En Vino Veritas…it’s a nice little Latin expression meaning “In wine there is truth.” Now whether that truth is you telling your boss how his wife and the VP seem to be getting along swimmingly in the coat check room after your fifth glass of Merlot. Or while at your friend’s annual Christmas party asking your wife if the 25 yr old blonde in the mini-skirt might make a suitable replacement for her over several glasses of Pinot Gris… “I mean, Heaven forbid something should happen to you my little cupcake.” Some bad things can come out of wine driven truth, but at least it’s truthful. Not sure how you’ll feel about my thoughts on wine, but here they are anyway…
It was Christmas of 1971 or 1972, and I was three or four years old. Santa had just rocked mine and my brother’s world with yet another bumper crop of toys that over the next twelve months would be tested to their precious end. These were toys that manufacturers didn’t mind putting steel into, and sharp edges on. Ask any adult who is perhaps forty years of age or older which will dent first, a Tonka Truck or a head and I’m sure we’d reach a consensus. As far as choking hazards were concerned anything that didn’t kill you made you stronger, or at least scared the shit out of you until you were old enough to chew them properly.
These were different times people and children were thought to be tougher than they are generally considered to be today. This is why there were never any little plastic covers on each outlet or little plastic thingy’s to make sure drawers and kitchen cabinets were to remain closed. How else is a child supposed to figure out raw wire shouldn’t be stuffed into an electrical socket, or no matter how lemony Pledge might actually smell, its taste differs significantly.
The same values held true for alcohol consumption. I remember sitting at the table that Christmas and everything seemed right for a holiday table, over cooked turkey, Bells stuffing inside the turkey, canned cranberry sauce, gravy, mashed potato, peas, so on and so forth…. But then there was something I hadn’t remembered seeing on the table in the form of a square bottle. I couldn’t read at the time so I’m not sure even what it was but then my father did something odd. He took a teaspoon and added a few drops of the dark red liquid to mine and my brother’s water until it was barely changed in color…he then said a few words to all at the table and everybody clinked glasses and drank.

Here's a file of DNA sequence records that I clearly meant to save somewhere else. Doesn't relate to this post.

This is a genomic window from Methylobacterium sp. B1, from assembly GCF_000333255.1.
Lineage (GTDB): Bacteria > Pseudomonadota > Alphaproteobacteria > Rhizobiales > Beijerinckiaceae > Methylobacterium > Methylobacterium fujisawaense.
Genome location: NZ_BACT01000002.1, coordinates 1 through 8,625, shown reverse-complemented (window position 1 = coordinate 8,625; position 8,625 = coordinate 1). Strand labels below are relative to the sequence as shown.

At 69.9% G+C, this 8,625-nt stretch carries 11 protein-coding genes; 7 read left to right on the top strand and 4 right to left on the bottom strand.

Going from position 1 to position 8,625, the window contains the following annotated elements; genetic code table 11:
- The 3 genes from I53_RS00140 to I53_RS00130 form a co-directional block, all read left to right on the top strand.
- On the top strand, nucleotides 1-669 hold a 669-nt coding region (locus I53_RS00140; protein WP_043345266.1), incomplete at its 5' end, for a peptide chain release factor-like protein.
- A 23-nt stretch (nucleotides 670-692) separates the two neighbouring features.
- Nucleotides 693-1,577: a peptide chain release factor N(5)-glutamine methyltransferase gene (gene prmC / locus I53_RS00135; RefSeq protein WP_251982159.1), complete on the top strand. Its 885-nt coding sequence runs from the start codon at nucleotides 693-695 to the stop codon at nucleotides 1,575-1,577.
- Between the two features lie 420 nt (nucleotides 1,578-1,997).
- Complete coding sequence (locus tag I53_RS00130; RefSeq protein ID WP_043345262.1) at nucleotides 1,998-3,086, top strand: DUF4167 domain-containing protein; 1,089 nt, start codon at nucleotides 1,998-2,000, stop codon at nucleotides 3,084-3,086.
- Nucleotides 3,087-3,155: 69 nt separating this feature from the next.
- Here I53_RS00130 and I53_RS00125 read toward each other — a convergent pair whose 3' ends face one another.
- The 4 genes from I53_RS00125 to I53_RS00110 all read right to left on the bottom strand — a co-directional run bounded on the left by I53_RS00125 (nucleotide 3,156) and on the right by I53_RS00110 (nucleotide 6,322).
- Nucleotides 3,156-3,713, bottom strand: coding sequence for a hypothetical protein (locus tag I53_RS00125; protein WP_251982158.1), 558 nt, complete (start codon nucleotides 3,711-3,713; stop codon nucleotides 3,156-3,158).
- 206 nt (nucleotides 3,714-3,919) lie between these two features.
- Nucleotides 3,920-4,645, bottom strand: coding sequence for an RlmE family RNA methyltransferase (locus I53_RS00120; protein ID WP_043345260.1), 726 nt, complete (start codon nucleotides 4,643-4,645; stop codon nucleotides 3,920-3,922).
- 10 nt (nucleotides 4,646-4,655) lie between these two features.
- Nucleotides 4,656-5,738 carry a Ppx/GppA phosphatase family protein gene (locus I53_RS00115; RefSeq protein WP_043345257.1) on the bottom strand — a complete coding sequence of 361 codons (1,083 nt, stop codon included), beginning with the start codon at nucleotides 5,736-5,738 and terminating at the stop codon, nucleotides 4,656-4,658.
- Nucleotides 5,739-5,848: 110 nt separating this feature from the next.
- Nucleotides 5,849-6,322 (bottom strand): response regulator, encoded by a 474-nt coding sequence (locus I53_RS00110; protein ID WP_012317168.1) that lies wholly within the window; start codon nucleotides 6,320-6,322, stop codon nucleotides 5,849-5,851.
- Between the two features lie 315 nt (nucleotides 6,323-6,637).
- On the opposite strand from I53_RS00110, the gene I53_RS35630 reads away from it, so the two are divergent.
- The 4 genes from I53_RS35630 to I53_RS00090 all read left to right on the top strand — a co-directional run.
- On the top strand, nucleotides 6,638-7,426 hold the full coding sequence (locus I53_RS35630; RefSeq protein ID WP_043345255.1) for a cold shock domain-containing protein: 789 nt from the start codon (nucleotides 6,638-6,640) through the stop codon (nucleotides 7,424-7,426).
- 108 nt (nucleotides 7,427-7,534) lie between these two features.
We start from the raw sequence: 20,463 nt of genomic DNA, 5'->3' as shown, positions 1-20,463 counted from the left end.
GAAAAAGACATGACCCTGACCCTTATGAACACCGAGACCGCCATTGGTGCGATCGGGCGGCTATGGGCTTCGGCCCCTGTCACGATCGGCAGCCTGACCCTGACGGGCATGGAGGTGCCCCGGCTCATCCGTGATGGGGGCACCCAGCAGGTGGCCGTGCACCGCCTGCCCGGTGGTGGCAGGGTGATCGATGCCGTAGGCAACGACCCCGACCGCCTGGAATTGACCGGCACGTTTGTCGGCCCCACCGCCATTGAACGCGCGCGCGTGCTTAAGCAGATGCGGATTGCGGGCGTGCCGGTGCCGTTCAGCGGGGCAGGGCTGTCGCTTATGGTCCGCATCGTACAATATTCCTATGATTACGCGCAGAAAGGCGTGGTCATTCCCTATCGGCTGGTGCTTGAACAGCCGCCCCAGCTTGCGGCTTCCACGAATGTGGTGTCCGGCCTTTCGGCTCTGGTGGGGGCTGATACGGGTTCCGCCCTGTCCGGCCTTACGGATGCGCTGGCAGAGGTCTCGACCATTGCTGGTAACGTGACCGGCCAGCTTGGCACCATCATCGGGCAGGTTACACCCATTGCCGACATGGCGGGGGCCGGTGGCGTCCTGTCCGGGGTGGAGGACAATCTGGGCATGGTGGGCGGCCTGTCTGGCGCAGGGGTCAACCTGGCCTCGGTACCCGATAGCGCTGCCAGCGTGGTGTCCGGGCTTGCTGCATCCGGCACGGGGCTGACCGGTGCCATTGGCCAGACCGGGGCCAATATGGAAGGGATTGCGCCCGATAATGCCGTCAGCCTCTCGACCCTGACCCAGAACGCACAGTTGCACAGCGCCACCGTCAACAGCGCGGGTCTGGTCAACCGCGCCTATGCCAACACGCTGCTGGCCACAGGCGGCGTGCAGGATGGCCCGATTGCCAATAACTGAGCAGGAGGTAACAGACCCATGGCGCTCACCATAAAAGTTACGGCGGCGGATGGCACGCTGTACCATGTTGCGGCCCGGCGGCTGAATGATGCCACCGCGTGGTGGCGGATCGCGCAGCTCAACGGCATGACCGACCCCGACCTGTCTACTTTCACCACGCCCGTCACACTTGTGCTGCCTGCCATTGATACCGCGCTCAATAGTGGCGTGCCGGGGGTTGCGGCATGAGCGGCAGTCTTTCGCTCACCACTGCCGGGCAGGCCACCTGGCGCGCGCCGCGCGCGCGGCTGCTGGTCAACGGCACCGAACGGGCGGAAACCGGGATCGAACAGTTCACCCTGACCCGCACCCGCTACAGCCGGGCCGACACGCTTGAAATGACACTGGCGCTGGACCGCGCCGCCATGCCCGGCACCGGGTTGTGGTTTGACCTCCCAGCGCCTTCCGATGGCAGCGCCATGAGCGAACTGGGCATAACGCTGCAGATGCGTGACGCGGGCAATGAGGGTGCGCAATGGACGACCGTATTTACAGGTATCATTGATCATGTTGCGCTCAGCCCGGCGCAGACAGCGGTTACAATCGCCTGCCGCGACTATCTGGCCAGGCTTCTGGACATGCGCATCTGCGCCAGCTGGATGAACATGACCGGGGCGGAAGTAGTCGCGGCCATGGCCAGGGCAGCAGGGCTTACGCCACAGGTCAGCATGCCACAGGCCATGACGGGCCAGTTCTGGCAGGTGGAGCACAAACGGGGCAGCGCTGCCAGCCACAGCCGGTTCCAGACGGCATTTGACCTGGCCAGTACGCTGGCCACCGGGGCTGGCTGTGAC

Quite honestly I don’t remember much about the taste that day but in subsequent years a few drops would become a few teaspoons and finally I got my own little cordial glass with some wine in the bottom about the time I was seven or so. Well now might be a good time to clarify what I mean by wine. The wine of my formative years was Manischewitz Concord Grape. This will have my wine snob friends cringing and other’s shrugging and looking confused. For you in the confused camp I also don’t know how a Roman Catholic family ended up drinking Orthodox Jewish wine on Christmas. Suffice it to say I remember liking the sweetness of it but after a few years, we moved on to greener pastures.
About the same time “ Judgment of Paris” was happening my family entered the Cold Duck era. If you don’t feel like clicking on the link let me break Judgment of Paris down for you real quick. There was a tasting of French and American wines, where the American wines won, and the French were pissed….the end. Now Cold Duck comes from the illustrious wine region of…. Detroit, Michigan…um…yeah. It was first created by a German man Harold Borgman. By combining one part of what I’m sure was high end California “red” with two parts of New York’s finest Sparkling to end up with something that was supposed to be called Kaltes Ende which is German for Cold End, but was switched I’m assuming as a joke to” Kalte Ente” German for Cold Duck.
I remembered Cold Duck as being fun, bubbly and sweet, much different than Manischewitz in what can only be described as “a good way”. Keep in mind this is the seventies wine era when probably 90% of Americans couldn’t give a full 100% shit about wine anyway. So there was no shame in drinking Cold Duck or any stigma attached to anything but the lowliest of wines such as MD 20/20 and Wild Irish Rose. Cold Duck was the taste of the toasts at holiday meals until I was perhaps thirteen or so and then my parents went positively high end and switched to Martini & Rossi Asti Spumante.